The Jakarta Post’s Linda Yulisman recently discussed the outlook of exports, particularly the non-traditional markets, and other trade-related issues, with the Trade Ministry’s director general for national export development, Gusmardi Bustami.
Question: What is your outlook for our exports amid the current global economic downturn?
Answer: We must be more active in promoting our exports. Most of our export products are basic needs for everyday use: soaps, paper, electronics, clothes and textiles, zippers and so on. People can’t stop consuming these items. Demand may decline because industrial factories in many countries are not fully utilized, resulting in layoffs and a decline in spending power, so that people will spend their money more wisely. But we see that our exports of footwear, for example, are still rising. My instinct is that our exporters can survive.
At least, we can maintain an export figure of US$200 billion this year.
What will the government do then?
We will focus on non-traditional export destinations. There are at least more than 120 countries, 33 countries in Latin America, 53 countries in Africa, 25 countries in the Middle East and 20 countries in Middle Asia. We cannot enter entire markets all at once. We have to find countries to focus on. We also have to choose and then focus on products to be sold there.
So at present, you are carrying out market intelligence on potential markets and products to focus on?
We have already identified them all and figured out a route to guide us through the process. We will enter the markets with the listed products. For the African market, we see opportunities for products like food and beverages, pharmaceuticals, tires, vehicles and glassware and we’ll focus on them. For the South American market, the products are quite the same, namely textiles and textile products, glassware, furniture, shoes and electronics.
Many people are skeptical about the prospects of the non-traditional market, what do you think?
I think we can, because as economies grow, demand also expands. In most of the non-traditional markets, economies have expanded by 5 percent to 6 percent and with such growth rates there will be rising demand for various products.
Maybe exports to these countries cannot compensate for exports to traditional destinations very quickly. We have to compete with other countries and the competition is very tight. But if we do this consistently, I think that export figures will continue to rise and they will replace current key export destinations.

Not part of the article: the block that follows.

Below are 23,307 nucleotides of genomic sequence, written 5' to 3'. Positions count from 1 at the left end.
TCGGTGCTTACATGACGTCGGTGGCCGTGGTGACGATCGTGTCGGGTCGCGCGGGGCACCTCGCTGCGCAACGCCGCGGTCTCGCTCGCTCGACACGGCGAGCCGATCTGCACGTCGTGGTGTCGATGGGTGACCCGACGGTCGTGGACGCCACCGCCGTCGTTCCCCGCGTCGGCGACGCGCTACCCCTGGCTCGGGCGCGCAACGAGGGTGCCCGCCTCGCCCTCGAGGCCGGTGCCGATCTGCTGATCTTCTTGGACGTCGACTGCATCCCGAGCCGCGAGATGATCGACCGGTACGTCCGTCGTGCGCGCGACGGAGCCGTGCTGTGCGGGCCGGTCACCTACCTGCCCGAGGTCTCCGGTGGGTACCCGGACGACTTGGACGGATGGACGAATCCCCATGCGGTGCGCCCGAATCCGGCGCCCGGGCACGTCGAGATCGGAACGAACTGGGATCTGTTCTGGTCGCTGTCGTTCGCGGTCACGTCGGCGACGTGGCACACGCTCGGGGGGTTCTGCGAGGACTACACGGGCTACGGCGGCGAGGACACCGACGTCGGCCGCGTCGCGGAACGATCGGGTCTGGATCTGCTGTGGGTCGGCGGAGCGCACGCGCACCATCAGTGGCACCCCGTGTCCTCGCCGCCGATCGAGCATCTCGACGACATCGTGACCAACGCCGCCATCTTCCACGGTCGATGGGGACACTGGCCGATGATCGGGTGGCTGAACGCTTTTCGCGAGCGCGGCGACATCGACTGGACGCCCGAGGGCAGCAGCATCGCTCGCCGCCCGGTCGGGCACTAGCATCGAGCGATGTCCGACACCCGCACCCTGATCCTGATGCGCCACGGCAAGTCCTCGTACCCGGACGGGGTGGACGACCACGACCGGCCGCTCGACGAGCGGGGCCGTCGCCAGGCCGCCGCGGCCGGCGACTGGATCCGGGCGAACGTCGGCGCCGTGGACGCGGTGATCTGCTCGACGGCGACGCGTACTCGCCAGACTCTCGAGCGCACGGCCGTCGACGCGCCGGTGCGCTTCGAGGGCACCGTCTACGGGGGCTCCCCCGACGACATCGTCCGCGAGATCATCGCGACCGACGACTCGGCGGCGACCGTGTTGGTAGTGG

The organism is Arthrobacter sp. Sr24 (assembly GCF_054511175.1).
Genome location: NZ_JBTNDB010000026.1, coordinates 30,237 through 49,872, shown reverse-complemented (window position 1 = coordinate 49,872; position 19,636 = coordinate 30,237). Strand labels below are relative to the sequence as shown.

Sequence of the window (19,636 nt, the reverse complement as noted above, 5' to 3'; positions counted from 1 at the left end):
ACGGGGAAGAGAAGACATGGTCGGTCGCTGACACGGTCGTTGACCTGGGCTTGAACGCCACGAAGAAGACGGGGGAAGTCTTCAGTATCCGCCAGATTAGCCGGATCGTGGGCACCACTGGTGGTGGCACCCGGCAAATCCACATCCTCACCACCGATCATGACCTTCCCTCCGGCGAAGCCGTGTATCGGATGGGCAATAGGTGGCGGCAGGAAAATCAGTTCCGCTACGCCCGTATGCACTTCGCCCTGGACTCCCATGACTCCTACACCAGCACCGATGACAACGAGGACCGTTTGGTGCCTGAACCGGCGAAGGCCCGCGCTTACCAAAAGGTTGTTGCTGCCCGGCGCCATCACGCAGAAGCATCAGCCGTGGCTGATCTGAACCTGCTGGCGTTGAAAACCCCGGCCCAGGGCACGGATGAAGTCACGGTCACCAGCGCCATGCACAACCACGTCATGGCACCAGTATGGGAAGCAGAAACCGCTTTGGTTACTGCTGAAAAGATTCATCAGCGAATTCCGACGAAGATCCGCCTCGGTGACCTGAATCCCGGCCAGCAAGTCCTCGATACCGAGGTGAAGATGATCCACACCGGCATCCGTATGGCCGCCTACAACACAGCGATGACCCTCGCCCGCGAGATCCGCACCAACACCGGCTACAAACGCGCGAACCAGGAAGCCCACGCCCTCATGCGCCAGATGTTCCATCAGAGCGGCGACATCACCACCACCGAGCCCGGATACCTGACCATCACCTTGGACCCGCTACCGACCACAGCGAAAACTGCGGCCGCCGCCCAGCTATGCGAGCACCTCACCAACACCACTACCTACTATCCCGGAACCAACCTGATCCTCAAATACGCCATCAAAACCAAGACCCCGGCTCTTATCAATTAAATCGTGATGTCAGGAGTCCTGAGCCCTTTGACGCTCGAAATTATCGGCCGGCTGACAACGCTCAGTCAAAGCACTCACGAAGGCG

To help boost exports we can use certain strategies, for example selling products using brands created by our buyers instead of our own brands. Why? Because those countries mostly apply high import duties to protect their own industries and labor. If we stick to our own brands, we cannot compete with their locally made products because the price of our products will be much higher.
For example, now we are already processing coffee locally. We export it without our own brand. We do the same thing for lubricants. As our markets already build their own brands, we sell our lubricants in bulk. Doing it this way, we can still export our products while maintaining a competitive edge.
So you are optimistic as there are dozens of non-traditional markets with fast economic growth and with potential surge in demand in these countries, this can compensate exports to key destinations?
Yes, I think we can if we consistently do this.
How long will it take to expand exports to non-traditional markets?
In the past, we have seen our efforts to expand exports to several African countries like Ivory Coast, Ghana and also other countries like Pakistan, succeed as reflected by significant export growth. We estimate exports to other countries will follow a similar trend. Maybe in the next three or five years.
How do you see the competitiveness of our export products in non-traditional markets?
As reflected in the growth of exports to non-traditional markets, we can say our competitiveness is quite good considering the fact that our products also compete with similar products from other countries.
Consumers in Africa, for example, perceive Indonesian goods as better quality than goods from certain countries sold at lower prices.
Competitiveness also deals with costs, which pertain to financing and transportation. We are thinking that we need to produce our products nearer to our customers and for this reason we need a warehouse so that they can reach buyers quickly. Maybe we need to think about how to consolidate
our supply to non-traditional countries so that it can fill markets immediately. We perhaps need trading houses.
Can the government facilitate the establishment of such trading houses?
Ideally, a trading house can provide financing for firms affiliated with it. It also has to give services, such as disseminating information about details of the products that can meet market demand. Such a trading house can sustain as is the case of Mitsubishi of Japan, which also integrates with financing firms and other related firms.
How do you see the role of trade attaches and International Trade Promotion Centers [ITPCs] amid current global economic slowdown?
All attachés or promotion centers should facilitate exports and to do this they should gather sufficient information from exporters. Our directorate general has already set up an information center. We provide detailed information, including buyers’ lists, export directory, market briefs and products. To spread such kind of information as much as possible is what we are trying to intensify.